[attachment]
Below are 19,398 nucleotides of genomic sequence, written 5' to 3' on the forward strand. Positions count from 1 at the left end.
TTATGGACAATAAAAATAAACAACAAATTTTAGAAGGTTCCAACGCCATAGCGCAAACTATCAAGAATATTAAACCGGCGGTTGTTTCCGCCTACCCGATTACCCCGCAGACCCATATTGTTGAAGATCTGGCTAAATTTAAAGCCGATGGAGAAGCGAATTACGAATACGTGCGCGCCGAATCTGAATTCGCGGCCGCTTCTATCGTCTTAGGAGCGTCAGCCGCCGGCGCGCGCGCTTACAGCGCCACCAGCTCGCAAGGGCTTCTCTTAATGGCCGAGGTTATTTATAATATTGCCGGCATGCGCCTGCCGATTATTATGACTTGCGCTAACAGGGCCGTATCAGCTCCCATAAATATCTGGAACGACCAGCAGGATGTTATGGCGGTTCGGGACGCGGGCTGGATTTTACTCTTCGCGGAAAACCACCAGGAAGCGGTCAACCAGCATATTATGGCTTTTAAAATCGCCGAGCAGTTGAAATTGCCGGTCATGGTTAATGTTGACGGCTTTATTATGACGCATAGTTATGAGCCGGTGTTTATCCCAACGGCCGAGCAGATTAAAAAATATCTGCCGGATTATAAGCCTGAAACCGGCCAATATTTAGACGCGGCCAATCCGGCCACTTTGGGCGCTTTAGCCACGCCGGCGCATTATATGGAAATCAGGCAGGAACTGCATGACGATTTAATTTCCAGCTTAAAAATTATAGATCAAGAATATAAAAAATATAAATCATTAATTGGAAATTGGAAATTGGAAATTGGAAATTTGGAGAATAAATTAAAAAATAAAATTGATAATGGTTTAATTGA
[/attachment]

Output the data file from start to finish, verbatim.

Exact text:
Below are 19,398 nucleotides of genomic sequence, written 5' to 3' on the forward strand. Positions count from 1 at the left end.
TTATGGACAATAAAAATAAACAACAAATTTTAGAAGGTTCCAACGCCATAGCGCAAACTATCAAGAATATTAAACCGGCGGTTGTTTCCGCCTACCCGATTACCCCGCAGACCCATATTGTTGAAGATCTGGCTAAATTTAAAGCCGATGGAGAAGCGAATTACGAATACGTGCGCGCCGAATCTGAATTCGCGGCCGCTTCTATCGTCTTAGGAGCGTCAGCCGCCGGCGCGCGCGCTTACAGCGCCACCAGCTCGCAAGGGCTTCTCTTAATGGCCGAGGTTATTTATAATATTGCCGGCATGCGCCTGCCGATTATTATGACTTGCGCTAACAGGGCCGTATCAGCTCCCATAAATATCTGGAACGACCAGCAGGATGTTATGGCGGTTCGGGACGCGGGCTGGATTTTACTCTTCGCGGAAAACCACCAGGAAGCGGTCAACCAGCATATTATGGCTTTTAAAATCGCCGAGCAGTTGAAATTGCCGGTCATGGTTAATGTTGACGGCTTTATTATGACGCATAGTTATGAGCCGGTGTTTATCCCAACGGCCGAGCAGATTAAAAAATATCTGCCGGATTATAAGCCTGAAACCGGCCAATATTTAGACGCGGCCAATCCGGCCACTTTGGGCGCTTTAGCCACGCCGGCGCATTATATGGAAATCAGGCAGGAACTGCATGACGATTTAATTTCCAGCTTAAAAATTATAGATCAAGAATATAAAAAATATAAATCATTAATTGGAAATTGGAAATTGGAAATTGGAAATTTGGAGAATAAATTAAAAAATAAAATTGATAATGGTTTAATTGA